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Last updated: 21-Jun-2015

Criterion for mitigation set out by Lord Macmillan in Banco De Portugal v Waterlow [1932] AC 452:

Where the sufferer from a breach of contract finds himself in consequence of that breach placed in position of embarrassment, the measures which he may be driven to adopt in order to extricate himself ought not to be weighed in nice scales at the instance of the party whose breach of contract has occasioned the difficulty. It is often easy after an emergency has passed to criticise the steps which have been taken to meet it, but such criticism does not come well from those who have themselves created the emergency. The law is satisfied if the party placed in a difficult position by reason of the breach of a duty owed to him has acted reasonably in the adoption of remedial measures and he will not be held disentitled to recover the cost of such measures merely because the party in breach can suggest that other measures less burdensome to him might have been taken.

By Lord Justice Pearson in Darbishire v Warran [1963] 1 W.L.R. 1067 at p. 1075:

The plaintiff is not under any actual obligation to adopt the cheaper method: if he wishes to adopt the more expensive method, he is at liberty to do so and by doing so he commits no wrong against the defendant or anyone else. The true meaning is that the plaintiff is not entitled to charge the defendant by way of damages with any greater sum than that which he reasonably needs to expend for the purpose of making good the loss. In short, he is fully entitled to be as extravagant as he pleases, but not at the expense of the defendant.

Sotiros Shipping Inc. v Sameiet Solholt [1983] 1 Lloyd’s Rep. 605 per Sir John Donaldson, M.R. at p. 608:

But the duty to mitigate, though invariably described as a duty, is not an obligation which gives rise to a cause of action.

MSC Mediterranean Shipping Company SA v Cottonex Anstalt [2015] EWHC 283 (Comm) per Leggat J at para 59:

59.The rules governing mitigation of damages for breach of contract are well established. They can be summarised as follows:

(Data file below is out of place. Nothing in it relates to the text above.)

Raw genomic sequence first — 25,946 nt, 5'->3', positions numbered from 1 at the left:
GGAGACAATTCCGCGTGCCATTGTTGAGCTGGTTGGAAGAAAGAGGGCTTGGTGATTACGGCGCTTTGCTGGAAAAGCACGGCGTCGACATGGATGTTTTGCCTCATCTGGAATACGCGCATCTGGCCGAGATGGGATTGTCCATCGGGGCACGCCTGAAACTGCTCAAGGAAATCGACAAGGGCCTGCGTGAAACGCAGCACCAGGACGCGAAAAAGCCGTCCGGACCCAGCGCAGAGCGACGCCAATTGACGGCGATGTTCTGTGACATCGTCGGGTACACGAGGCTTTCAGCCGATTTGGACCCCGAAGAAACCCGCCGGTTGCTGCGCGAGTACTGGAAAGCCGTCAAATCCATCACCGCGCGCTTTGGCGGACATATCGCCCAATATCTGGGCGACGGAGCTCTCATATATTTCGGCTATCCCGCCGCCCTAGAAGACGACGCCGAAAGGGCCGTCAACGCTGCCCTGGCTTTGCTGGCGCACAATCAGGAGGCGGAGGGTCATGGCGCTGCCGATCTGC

i) Despite the common use of the phrase "duty to mitigate", in the absence of a contrary agreement a claimant is free to act as it wishes following a breach of contract by the defendant and does not owe any obligation to the defendant to mitigate its loss: see e.g. Darbishire v Warran [1963] 1 WLR 1067, 1075; Sotiros Shipping Inc v Samiet Solholt (The Solholt) [1983] 1 Lloyd’s Rep 605, 608. However, the general principle is that the damages recoverable for a breach of contract are to be calculated as if the claimant had acted reasonably to mitigate its loss: see Golden Strait Corp v Nippon Yusen Kubishika Kaisha (The Golden Victory) [2007] 2 AC 353, 370, para 10. I will refer to this as the "mitigation principle".

ii) The burden of proof is on the defendant to show that there were steps available to the claimant to take which would have avoided all or an identifiable part of its loss, and that it is reasonable to expect that someone in the claimant’s position would have taken those steps: Roper v Johnson (1873) LR 8 CP 167; Standard Chartered Bank v Pakistan National Shipping Corp [2001] 1 All ER (Comm) 822 at para 38.

iii) The standard of reasonableness to be applied is not an exacting one having regard to the fact that the claimant’s predicament has been caused by the defendant’s wrongdoing: Banco de Portugal v Waterlow & Sons Ltd [1932] AC 452, 506.

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